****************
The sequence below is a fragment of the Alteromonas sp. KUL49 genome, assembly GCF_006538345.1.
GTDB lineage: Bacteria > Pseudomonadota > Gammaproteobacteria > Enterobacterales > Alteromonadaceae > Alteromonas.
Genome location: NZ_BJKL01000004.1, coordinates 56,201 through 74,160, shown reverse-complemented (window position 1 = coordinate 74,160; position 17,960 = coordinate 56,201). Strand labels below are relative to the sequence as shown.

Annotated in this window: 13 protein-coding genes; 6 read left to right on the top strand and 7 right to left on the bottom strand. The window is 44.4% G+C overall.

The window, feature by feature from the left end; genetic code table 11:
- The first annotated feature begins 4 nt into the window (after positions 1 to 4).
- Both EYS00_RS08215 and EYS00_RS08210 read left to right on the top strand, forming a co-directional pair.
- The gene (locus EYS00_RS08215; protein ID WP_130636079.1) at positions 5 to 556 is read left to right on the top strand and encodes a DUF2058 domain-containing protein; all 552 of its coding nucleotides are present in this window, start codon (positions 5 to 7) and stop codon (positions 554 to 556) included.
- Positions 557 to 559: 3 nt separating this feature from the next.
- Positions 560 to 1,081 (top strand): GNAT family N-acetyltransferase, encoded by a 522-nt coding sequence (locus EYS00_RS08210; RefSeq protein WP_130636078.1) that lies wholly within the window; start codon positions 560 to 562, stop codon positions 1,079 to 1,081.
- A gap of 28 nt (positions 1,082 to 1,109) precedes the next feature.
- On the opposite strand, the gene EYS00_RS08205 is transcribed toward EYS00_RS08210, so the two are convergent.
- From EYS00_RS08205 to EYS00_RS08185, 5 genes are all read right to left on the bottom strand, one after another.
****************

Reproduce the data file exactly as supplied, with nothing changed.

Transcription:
The sequence below is a fragment of the Alteromonas sp. KUL49 genome, assembly GCF_006538345.1.
GTDB lineage: Bacteria > Pseudomonadota > Gammaproteobacteria > Enterobacterales > Alteromonadaceae > Alteromonas.
Genome location: NZ_BJKL01000004.1, coordinates 56,201 through 74,160, shown reverse-complemented (window position 1 = coordinate 74,160; position 17,960 = coordinate 56,201). Strand labels below are relative to the sequence as shown.

Annotated in this window: 13 protein-coding genes; 6 read left to right on the top strand and 7 right to left on the bottom strand. The window is 44.4% G+C overall.

The window, feature by feature from the left end; genetic code table 11:
- The first annotated feature begins 4 nt into the window (after positions 1 to 4).
- Both EYS00_RS08215 and EYS00_RS08210 read left to right on the top strand, forming a co-directional pair.
- The gene (locus EYS00_RS08215; protein ID WP_130636079.1) at positions 5 to 556 is read left to right on the top strand and encodes a DUF2058 domain-containing protein; all 552 of its coding nucleotides are present in this window, start codon (positions 5 to 7) and stop codon (positions 554 to 556) included.
- Positions 557 to 559: 3 nt separating this feature from the next.
- Positions 560 to 1,081 (top strand): GNAT family N-acetyltransferase, encoded by a 522-nt coding sequence (locus EYS00_RS08210; RefSeq protein WP_130636078.1) that lies wholly within the window; start codon positions 560 to 562, stop codon positions 1,079 to 1,081.
- A gap of 28 nt (positions 1,082 to 1,109) precedes the next feature.
- On the opposite strand, the gene EYS00_RS08205 is transcribed toward EYS00_RS08210, so the two are convergent.
- From EYS00_RS08205 to EYS00_RS08185, 5 genes are all read right to left on the bottom strand, one after another.